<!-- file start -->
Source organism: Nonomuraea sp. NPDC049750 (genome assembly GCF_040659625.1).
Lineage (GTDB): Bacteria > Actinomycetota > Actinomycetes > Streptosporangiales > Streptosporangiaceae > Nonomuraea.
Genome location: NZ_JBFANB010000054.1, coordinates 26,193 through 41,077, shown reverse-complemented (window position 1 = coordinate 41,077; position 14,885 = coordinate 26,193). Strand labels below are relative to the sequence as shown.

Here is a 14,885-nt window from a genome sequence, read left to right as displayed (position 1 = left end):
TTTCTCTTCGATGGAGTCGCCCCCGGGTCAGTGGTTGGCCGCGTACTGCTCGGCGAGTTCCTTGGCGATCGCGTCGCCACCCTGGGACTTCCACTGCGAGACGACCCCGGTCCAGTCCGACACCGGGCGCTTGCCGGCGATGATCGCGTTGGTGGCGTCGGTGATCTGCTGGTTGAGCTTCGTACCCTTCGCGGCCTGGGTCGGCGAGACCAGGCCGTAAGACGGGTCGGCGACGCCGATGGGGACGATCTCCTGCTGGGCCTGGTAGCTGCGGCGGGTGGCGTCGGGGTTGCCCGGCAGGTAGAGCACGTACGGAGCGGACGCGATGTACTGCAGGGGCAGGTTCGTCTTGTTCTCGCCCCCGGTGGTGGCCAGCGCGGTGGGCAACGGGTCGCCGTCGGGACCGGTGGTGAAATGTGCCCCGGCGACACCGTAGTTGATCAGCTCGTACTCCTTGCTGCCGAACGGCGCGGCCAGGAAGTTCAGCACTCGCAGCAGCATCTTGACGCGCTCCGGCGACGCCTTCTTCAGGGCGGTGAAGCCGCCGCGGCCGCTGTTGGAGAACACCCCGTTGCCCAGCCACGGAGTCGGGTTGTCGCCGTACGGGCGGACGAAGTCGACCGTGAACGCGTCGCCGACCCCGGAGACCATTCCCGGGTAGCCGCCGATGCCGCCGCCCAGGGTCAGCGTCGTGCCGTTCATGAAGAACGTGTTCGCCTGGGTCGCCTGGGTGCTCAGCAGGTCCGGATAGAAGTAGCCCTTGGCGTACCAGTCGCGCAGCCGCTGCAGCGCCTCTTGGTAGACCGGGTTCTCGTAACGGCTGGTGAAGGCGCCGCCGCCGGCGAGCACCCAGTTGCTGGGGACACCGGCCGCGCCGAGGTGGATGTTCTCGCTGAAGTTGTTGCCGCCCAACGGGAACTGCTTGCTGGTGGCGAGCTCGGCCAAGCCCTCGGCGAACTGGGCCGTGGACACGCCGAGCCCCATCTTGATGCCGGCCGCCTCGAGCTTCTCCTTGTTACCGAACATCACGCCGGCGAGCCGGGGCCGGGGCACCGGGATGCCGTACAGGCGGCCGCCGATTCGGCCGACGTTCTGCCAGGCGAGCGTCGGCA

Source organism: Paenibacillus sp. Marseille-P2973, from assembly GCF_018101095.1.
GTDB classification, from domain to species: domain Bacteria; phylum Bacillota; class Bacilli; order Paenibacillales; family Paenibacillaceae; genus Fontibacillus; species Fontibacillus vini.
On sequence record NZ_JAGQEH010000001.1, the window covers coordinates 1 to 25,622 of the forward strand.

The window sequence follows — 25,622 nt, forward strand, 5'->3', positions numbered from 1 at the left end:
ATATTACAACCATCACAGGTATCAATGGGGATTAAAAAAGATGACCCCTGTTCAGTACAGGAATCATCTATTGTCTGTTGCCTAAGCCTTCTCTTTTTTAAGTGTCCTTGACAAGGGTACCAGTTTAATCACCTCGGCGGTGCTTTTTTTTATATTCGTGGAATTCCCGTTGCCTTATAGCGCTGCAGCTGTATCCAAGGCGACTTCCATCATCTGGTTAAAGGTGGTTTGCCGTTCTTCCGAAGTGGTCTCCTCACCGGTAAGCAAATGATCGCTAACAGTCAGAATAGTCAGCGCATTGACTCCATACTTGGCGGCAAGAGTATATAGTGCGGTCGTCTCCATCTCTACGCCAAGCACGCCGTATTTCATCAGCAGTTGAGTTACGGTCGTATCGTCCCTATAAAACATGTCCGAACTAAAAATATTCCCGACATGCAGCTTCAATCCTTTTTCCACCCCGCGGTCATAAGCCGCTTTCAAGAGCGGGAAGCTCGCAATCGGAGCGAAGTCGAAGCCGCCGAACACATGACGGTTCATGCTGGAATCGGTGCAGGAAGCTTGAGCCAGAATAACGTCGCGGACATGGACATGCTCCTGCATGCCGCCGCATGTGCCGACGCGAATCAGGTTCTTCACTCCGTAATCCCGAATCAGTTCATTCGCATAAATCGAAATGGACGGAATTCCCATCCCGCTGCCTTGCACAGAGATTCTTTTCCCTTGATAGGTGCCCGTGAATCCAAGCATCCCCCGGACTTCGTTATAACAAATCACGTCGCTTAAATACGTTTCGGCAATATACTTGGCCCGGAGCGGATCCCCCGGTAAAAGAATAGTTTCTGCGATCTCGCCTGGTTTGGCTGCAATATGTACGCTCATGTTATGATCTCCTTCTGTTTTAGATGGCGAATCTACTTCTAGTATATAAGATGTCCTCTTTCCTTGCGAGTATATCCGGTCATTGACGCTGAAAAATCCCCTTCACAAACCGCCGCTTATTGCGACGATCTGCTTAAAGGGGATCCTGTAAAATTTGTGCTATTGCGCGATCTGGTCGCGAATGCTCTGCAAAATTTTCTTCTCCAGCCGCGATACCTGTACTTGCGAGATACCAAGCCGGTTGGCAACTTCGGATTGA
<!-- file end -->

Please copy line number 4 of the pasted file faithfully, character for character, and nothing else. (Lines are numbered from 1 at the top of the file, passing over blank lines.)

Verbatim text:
Here is a 14,885-nt window from a genome sequence, read left to right as displayed (position 1 = left end):